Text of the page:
The most loved member of The Guernsey Cow community was, and still is, Willie Minor. “Our Willie” is remembered for his bicycle outfitted with horns, lights, fenders, racks, flags, and baskets heavily laden with old newspapers and many spools of string pieces knotted together with such precision that there were no ends sticking out. Even now, Willie continues this pastime where he lives in a loving home near Coatesville. The local postman provides the string for Willie.
Willie lived at The Guernsey Cow restaurant where he was employed from the early 1940s until 1994. Willie could have been dubbed Exton Ambassador for all the smiles he brought to everyone who knew him as he helped Larry and Pep make ice cream and cream caramels, washed dishes, and mowed the lawns that surrounded the restaurant and the Polite home, Sleepy Hollow Hall.
When he was not working he frequented locations that are just memories for Exton long-timers. Willie welcomed and conversed with folks at the Exton Drive-In Theater, a gas station on Route 100, the Downingtown Farmers Market, and Felix’s Farm Market.
Larry and Willie had a remarkable relationship. They enjoyed many hours in Larry’s truck running errands and working in their vegetable garden. Mrs. Polite liked to call it “Larry’s garden,” but family members knew it was primarily Willie’s back-breaking effort and so called it “Willie’s garden”. At harvest time, they would deliver tomatoes, string beans, and sweet corn to friends in the area. Willie became a sounding board for Larry who confided in him during the many hours they shared.
Contributed by Wanda Polite McGlinchey
Black & White photos provided by Kim Puliti
This is the outside cover of a menu I picked up on eBay a few years ago. I’ll follow up this week with the inside to see what’s cooking and at what prices.
Here’s the text on the back of the menu that provides some history.
Permit us to welcome you to the Guernsey Cow, whether you be a neighbor from a nearby town or city, or a guest from Maine, Florida or California. Call again, and again.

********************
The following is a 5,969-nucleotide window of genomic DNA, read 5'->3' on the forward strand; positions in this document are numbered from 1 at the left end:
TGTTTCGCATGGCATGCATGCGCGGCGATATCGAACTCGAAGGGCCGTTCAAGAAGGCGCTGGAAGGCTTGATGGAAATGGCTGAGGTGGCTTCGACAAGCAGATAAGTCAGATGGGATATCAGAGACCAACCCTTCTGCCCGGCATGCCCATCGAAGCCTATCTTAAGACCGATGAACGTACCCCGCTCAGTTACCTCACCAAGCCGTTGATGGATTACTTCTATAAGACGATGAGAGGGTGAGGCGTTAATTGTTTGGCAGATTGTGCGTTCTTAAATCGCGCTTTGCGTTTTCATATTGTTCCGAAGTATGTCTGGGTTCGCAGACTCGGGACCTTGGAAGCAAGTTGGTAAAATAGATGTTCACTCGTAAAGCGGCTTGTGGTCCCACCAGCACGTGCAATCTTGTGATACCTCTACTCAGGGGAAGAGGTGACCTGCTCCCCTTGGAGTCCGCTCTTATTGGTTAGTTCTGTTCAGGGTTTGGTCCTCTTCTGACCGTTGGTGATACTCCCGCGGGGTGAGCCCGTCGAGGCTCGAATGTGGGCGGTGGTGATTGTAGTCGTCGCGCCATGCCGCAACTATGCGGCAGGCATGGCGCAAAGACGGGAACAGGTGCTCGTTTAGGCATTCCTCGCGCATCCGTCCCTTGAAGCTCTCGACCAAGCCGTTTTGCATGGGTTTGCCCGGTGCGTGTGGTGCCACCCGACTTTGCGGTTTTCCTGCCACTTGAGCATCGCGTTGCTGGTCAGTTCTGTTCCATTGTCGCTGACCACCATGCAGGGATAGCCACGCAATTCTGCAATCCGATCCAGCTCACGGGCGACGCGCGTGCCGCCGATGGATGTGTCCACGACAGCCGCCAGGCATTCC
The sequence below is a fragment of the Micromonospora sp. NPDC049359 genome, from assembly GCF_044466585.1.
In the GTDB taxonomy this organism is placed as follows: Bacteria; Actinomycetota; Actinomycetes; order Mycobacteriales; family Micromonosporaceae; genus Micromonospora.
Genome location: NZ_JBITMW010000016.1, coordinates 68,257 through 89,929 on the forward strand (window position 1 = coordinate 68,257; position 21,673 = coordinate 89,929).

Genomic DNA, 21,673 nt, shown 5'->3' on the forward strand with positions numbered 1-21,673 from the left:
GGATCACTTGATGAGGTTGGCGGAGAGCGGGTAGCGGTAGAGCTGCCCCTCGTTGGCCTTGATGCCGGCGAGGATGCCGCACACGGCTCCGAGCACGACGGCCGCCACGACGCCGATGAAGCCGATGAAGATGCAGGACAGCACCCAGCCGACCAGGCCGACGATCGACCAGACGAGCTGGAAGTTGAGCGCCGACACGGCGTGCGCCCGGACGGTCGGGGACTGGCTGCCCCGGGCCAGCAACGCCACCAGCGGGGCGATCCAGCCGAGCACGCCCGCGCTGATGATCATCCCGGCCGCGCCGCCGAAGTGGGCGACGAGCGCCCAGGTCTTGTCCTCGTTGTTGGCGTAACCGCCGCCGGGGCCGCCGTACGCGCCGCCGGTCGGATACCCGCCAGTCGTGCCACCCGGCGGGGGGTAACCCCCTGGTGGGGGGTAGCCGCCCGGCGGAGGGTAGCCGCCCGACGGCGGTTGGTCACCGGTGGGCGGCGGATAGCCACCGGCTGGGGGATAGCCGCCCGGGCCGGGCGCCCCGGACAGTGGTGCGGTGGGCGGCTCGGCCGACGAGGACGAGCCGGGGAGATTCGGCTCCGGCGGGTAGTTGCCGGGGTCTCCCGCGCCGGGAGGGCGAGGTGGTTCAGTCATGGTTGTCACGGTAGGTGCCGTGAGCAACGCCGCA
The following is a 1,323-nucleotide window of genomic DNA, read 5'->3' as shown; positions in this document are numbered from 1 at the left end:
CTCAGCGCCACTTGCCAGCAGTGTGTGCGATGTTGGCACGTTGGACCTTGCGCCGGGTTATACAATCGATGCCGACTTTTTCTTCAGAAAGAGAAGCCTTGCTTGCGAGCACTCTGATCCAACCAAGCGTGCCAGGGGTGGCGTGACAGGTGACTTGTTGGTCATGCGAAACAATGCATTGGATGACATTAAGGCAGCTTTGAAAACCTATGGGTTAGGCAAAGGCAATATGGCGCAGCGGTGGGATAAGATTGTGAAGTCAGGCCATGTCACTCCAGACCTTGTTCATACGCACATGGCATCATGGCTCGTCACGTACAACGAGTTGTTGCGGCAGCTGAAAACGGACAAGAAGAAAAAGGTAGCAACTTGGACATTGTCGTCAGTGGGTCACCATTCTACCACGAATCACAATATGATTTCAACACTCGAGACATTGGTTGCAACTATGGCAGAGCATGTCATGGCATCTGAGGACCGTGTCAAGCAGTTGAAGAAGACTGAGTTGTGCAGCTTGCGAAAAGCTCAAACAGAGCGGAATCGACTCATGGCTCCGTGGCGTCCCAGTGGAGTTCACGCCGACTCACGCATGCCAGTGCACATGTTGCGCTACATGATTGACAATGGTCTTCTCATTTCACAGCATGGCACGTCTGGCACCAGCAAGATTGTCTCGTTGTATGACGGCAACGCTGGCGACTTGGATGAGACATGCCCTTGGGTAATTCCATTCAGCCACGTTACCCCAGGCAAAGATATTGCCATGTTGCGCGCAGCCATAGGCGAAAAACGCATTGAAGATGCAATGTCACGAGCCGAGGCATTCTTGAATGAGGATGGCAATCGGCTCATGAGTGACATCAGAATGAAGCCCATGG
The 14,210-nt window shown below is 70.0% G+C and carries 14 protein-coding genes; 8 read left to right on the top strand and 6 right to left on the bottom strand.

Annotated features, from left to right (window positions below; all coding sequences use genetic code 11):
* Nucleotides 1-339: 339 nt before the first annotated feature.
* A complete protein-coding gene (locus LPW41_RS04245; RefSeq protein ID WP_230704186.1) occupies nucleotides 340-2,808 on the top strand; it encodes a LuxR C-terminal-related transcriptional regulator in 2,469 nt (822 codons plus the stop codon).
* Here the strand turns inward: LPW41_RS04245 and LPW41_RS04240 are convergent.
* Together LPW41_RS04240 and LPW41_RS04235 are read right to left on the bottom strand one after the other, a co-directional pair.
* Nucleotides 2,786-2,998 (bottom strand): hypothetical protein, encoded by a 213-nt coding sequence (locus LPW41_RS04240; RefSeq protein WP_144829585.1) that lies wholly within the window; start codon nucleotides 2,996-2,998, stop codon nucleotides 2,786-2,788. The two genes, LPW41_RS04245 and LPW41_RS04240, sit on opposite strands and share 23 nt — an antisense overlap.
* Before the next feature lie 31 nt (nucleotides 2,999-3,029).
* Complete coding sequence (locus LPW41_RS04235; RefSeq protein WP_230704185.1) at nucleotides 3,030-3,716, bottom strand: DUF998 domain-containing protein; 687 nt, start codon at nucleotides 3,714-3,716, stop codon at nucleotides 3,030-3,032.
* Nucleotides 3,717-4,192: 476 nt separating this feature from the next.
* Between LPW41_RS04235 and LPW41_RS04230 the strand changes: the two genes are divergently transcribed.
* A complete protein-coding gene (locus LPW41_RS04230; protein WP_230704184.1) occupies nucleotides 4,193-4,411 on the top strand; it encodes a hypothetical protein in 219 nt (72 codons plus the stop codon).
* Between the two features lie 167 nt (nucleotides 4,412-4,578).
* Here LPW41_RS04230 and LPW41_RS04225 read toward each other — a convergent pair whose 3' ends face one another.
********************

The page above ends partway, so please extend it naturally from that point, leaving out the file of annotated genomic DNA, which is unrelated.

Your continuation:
No matter where you travel, you will never find milk with a better flavor or more healthful content than that served here, from tested Guernsey Cows.
The residence on the property, to the right, is one of the oldest in this vicinity. The back part of the house was apparently built in 1685 by people who moved into this valley, following the lines of migration north from Chester no the Delaware River, the oldest settlement in Pennsylvania. About 1740 an addition was built to the original small house by a George Massey. Mr. Massey was a great friend of George Washington, and he, Mr. Washington, was a frequent visitor and guest of Mr. Massey. This information was given to us by the Historical Society of Chester County. In 1820 the front part of the house was constructed. This contains excellent examples of mantles of that period.
Well-marked roads to Valley Forge, the great shrine of American patriotism, branch to the left of Lancaster Pike as you go to Philadelphia. Near Paoli is the site of the Paoli Massacre, where the British troops surprised Mad Anthony Wayne, whose birthplace and grave are just beyond, near Devon.
Visitors from a distance will find a rather interesting trip by taking the road to West Chester, and going on to Brandywine Creek, where one of the early battles of the Revolutionary War was fought.
Visit the Guernsey Cow as often as you can. Tell your friends. Come out any time. Bring the children. They will enjoy watching the live Pheasants on the lawn.
FREE — Take this copy with you as a Souvenir of your visit to the Guernsey Cow, Exton, Pa.